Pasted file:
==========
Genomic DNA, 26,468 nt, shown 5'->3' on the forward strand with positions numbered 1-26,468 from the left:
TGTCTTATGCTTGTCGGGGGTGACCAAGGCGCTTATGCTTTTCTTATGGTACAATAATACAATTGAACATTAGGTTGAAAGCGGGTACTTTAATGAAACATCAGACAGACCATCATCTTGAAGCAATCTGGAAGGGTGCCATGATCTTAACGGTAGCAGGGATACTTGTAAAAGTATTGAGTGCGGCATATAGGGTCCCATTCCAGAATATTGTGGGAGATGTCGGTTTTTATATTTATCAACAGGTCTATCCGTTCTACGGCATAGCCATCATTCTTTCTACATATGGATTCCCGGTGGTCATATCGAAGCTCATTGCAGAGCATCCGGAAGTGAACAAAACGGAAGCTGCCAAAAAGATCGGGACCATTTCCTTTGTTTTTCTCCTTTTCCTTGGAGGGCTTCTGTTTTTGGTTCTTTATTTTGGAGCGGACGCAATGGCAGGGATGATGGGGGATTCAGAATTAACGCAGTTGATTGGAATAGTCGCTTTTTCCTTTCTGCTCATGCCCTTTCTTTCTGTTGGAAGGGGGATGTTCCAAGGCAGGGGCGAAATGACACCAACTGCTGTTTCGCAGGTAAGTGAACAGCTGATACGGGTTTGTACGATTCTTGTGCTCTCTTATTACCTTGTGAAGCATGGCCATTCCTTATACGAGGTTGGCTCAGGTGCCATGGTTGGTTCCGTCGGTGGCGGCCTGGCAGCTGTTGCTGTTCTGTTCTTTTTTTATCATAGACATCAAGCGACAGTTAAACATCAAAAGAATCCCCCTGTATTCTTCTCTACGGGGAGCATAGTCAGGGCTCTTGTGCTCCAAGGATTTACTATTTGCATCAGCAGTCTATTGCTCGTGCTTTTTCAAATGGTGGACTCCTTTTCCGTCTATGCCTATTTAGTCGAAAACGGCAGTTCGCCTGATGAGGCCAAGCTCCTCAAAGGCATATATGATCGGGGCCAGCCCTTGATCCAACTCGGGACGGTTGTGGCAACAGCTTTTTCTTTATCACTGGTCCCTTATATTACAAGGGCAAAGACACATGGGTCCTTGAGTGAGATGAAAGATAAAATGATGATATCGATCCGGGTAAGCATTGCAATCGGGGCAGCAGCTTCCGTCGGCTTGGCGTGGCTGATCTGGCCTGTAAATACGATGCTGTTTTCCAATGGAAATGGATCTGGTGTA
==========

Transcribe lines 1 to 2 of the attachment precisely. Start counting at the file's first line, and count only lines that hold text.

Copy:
Genomic DNA, 26,468 nt, shown 5'->3' on the forward strand with positions numbered 1-26,468 from the left:
TGTCTTATGCTTGTCGGGGGTGACCAAGGCGCTTATGCTTTTCTTATGGTACAATAATACAATTGAACATTAGGTTGAAAGCGGGTACTTTAATGAAACATCAGACAGACCATCATCTTGAAGCAATCTGGAAGGGTGCCATGATCTTAACGGTAGCAGGGATACTTGTAAAAGTATTGAGTGCGGCATATAGGGTCCCATTCCAGAATATTGTGGGAGATGTCGGTTTTTATATTTATCAACAGGTCTATCCGTTCTACGGCATAGCCATCATTCTTTCTACATATGGATTCCCGGTGGTCATATCGAAGCTCATTGCAGAGCATCCGGAAGTGAACAAAACGGAAGCTGCCAAAAAGATCGGGACCATTTCCTTTGTTTTTCTCCTTTTCCTTGGAGGGCTTCTGTTTTTGGTTCTTTATTTTGGAGCGGACGCAATGGCAGGGATGATGGGGGATTCAGAATTAACGCAGTTGATTGGAATAGTCGCTTTTTCCTTTCTGCTCATGCCCTTTCTTTCTGTTGGAAGGGGGATGTTCCAAGGCAGGGGCGAAATGACACCAACTGCTGTTTCGCAGGTAAGTGAACAGCTGATACGGGTTTGTACGATTCTTGTGCTCTCTTATTACCTTGTGAAGCATGGCCATTCCTTATACGAGGTTGGCTCAGGTGCCATGGTTGGTTCCGTCGGTGGCGGCCTGGCAGCTGTTGCTGTTCTGTTCTTTTTTTATCATAGACATCAAGCGACAGTTAAACATCAAAAGAATCCCCCTGTATTCTTCTCTACGGGGAGCATAGTCAGGGCTCTTGTGCTCCAAGGATTTACTATTTGCATCAGCAGTCTATTGCTCGTGCTTTTTCAAATGGTGGACTCCTTTTCCGTCTATGCCTATTTAGTCGAAAACGGCAGTTCGCCTGATGAGGCCAAGCTCCTCAAAGGCATATATGATCGGGGCCAGCCCTTGATCCAACTCGGGACGGTTGTGGCAACAGCTTTTTCTTTATCACTGGTCCCTTATATTACAAGGGCAAAGACACATGGGTCCTTGAGTGAGATGAAAGATAAAATGATGATATCGATCCGGGTAAGCATTGCAATCGGGGCAGCAGCTTCCGTCGGCTTGGCGTGGCTGATCTGGCCTGTAAATACGATGCTGTTTTCCAATGGAAATGGATCTGGTGTA